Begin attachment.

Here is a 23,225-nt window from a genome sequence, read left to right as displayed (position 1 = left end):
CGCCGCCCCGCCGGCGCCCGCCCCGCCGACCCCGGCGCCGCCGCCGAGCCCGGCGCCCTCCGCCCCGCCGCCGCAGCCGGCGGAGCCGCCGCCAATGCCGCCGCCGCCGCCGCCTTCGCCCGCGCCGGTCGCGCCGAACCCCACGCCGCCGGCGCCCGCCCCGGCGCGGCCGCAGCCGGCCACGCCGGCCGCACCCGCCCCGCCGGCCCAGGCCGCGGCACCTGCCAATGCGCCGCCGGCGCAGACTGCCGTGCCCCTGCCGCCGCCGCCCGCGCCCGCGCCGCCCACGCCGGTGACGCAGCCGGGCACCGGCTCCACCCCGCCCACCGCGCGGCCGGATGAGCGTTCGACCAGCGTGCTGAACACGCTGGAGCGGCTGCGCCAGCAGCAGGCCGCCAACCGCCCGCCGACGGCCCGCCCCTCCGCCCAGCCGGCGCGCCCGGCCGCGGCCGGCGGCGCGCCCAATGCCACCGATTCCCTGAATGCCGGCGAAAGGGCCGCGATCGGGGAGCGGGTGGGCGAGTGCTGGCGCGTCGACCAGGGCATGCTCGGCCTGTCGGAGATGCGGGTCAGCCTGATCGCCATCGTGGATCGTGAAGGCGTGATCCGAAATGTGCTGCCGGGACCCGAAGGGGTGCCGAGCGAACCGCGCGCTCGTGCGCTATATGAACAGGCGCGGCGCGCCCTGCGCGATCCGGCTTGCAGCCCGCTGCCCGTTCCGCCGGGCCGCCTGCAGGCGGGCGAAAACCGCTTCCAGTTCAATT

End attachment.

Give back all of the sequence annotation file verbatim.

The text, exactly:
Here is a 23,225-nt window from a genome sequence, read left to right as displayed (position 1 = left end):
CGCCGCCCCGCCGGCGCCCGCCCCGCCGACCCCGGCGCCGCCGCCGAGCCCGGCGCCCTCCGCCCCGCCGCCGCAGCCGGCGGAGCCGCCGCCAATGCCGCCGCCGCCGCCGCCTTCGCCCGCGCCGGTCGCGCCGAACCCCACGCCGCCGGCGCCCGCCCCGGCGCGGCCGCAGCCGGCCACGCCGGCCGCACCCGCCCCGCCGGCCCAGGCCGCGGCACCTGCCAATGCGCCGCCGGCGCAGACTGCCGTGCCCCTGCCGCCGCCGCCCGCGCCCGCGCCGCCCACGCCGGTGACGCAGCCGGGCACCGGCTCCACCCCGCCCACCGCGCGGCCGGATGAGCGTTCGACCAGCGTGCTGAACACGCTGGAGCGGCTGCGCCAGCAGCAGGCCGCCAACCGCCCGCCGACGGCCCGCCCCTCCGCCCAGCCGGCGCGCCCGGCCGCGGCCGGCGGCGCGCCCAATGCCACCGATTCCCTGAATGCCGGCGAAAGGGCCGCGATCGGGGAGCGGGTGGGCGAGTGCTGGCGCGTCGACCAGGGCATGCTCGGCCTGTCGGAGATGCGGGTCAGCCTGATCGCCATCGTGGATCGTGAAGGCGTGATCCGAAATGTGCTGCCGGGACCCGAAGGGGTGCCGAGCGAACCGCGCGCTCGTGCGCTATATGAACAGGCGCGGCGCGCCCTGCGCGATCCGGCTTGCAGCCCGCTGCCCGTTCCGCCGGGCCGCCTGCAGGCGGGCGAAAACCGCTTCCAGTTCAATT